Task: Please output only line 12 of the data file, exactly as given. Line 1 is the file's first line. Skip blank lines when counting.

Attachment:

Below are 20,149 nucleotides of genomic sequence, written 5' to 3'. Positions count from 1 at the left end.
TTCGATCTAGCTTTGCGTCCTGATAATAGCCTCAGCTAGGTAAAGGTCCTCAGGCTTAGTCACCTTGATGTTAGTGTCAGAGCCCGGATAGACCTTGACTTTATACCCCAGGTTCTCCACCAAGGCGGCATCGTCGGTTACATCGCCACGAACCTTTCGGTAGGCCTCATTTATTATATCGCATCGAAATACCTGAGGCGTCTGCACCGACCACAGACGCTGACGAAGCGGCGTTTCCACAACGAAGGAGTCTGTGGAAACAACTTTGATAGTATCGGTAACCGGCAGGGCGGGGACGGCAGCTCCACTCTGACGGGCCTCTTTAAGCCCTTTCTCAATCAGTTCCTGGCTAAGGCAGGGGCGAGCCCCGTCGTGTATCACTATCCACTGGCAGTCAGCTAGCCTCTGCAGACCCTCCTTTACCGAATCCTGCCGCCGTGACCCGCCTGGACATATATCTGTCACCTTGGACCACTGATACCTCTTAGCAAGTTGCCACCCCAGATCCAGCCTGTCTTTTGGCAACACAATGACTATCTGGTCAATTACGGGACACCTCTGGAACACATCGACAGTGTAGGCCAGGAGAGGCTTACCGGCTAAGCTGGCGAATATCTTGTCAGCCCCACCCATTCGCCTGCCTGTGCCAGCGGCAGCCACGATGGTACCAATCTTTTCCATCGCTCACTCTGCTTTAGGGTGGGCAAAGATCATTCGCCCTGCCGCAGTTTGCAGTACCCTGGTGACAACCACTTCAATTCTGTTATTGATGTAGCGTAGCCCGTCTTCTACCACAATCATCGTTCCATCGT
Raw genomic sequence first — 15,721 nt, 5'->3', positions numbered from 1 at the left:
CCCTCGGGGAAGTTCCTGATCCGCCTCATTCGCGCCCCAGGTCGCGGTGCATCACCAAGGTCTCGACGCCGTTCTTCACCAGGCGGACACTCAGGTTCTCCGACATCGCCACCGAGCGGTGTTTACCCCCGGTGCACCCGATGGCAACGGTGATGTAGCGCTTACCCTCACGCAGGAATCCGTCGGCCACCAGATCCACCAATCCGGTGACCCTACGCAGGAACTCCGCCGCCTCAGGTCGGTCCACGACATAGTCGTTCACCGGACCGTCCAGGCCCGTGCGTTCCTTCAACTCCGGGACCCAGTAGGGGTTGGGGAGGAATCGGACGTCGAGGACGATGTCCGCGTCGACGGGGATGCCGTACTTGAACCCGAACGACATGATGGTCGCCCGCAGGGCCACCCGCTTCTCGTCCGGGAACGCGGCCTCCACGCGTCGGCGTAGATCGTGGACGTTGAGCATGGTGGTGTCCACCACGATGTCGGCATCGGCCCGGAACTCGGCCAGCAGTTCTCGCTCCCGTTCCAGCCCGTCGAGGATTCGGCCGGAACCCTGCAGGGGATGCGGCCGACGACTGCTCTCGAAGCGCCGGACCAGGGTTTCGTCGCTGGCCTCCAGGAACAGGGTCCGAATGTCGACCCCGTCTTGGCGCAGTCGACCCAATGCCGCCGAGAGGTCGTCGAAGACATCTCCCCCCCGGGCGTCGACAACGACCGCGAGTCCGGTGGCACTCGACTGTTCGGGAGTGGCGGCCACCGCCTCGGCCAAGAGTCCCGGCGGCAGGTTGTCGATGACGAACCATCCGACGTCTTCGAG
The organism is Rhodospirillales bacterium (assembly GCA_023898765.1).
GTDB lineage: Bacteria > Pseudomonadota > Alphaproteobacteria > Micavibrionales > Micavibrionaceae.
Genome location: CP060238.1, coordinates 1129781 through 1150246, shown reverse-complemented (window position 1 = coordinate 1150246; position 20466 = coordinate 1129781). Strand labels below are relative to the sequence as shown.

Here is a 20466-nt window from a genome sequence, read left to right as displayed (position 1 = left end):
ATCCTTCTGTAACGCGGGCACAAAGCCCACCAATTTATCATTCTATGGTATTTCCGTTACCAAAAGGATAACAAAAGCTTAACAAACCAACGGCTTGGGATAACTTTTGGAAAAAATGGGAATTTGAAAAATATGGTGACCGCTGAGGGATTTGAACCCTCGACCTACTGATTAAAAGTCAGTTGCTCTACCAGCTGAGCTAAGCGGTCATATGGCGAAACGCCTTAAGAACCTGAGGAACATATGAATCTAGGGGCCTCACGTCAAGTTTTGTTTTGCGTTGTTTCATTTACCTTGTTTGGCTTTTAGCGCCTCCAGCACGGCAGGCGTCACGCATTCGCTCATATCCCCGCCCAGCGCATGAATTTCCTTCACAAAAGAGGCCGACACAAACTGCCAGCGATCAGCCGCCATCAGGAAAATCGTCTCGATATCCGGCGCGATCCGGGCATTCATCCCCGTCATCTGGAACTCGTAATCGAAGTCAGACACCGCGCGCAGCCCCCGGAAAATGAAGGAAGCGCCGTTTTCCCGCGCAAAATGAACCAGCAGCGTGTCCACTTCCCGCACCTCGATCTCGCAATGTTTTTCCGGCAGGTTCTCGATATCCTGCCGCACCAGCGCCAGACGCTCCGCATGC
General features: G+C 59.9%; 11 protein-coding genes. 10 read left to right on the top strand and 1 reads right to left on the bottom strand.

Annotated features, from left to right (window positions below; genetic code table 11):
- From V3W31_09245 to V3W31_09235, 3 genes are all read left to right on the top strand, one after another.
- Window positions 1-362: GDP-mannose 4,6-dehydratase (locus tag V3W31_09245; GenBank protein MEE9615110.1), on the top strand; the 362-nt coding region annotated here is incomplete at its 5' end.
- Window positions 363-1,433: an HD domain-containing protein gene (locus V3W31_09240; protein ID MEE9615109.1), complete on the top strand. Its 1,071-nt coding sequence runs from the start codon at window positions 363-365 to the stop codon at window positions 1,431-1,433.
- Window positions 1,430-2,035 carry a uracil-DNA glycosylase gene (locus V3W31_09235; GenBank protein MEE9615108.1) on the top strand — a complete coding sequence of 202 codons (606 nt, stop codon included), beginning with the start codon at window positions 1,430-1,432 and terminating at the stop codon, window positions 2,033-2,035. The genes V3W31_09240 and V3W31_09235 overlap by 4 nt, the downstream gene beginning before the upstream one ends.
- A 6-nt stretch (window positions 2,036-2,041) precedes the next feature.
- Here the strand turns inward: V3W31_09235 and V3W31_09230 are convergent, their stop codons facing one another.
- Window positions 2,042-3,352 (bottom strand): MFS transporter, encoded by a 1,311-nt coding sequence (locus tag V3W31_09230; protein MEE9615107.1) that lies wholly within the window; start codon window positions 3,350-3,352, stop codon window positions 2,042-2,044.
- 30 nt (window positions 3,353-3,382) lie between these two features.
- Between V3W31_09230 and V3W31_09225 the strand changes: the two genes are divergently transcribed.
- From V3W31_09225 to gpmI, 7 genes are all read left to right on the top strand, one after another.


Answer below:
- From V3W31_09245 to V3W31_09235, 3 genes are all read left to right on the top strand, one after another.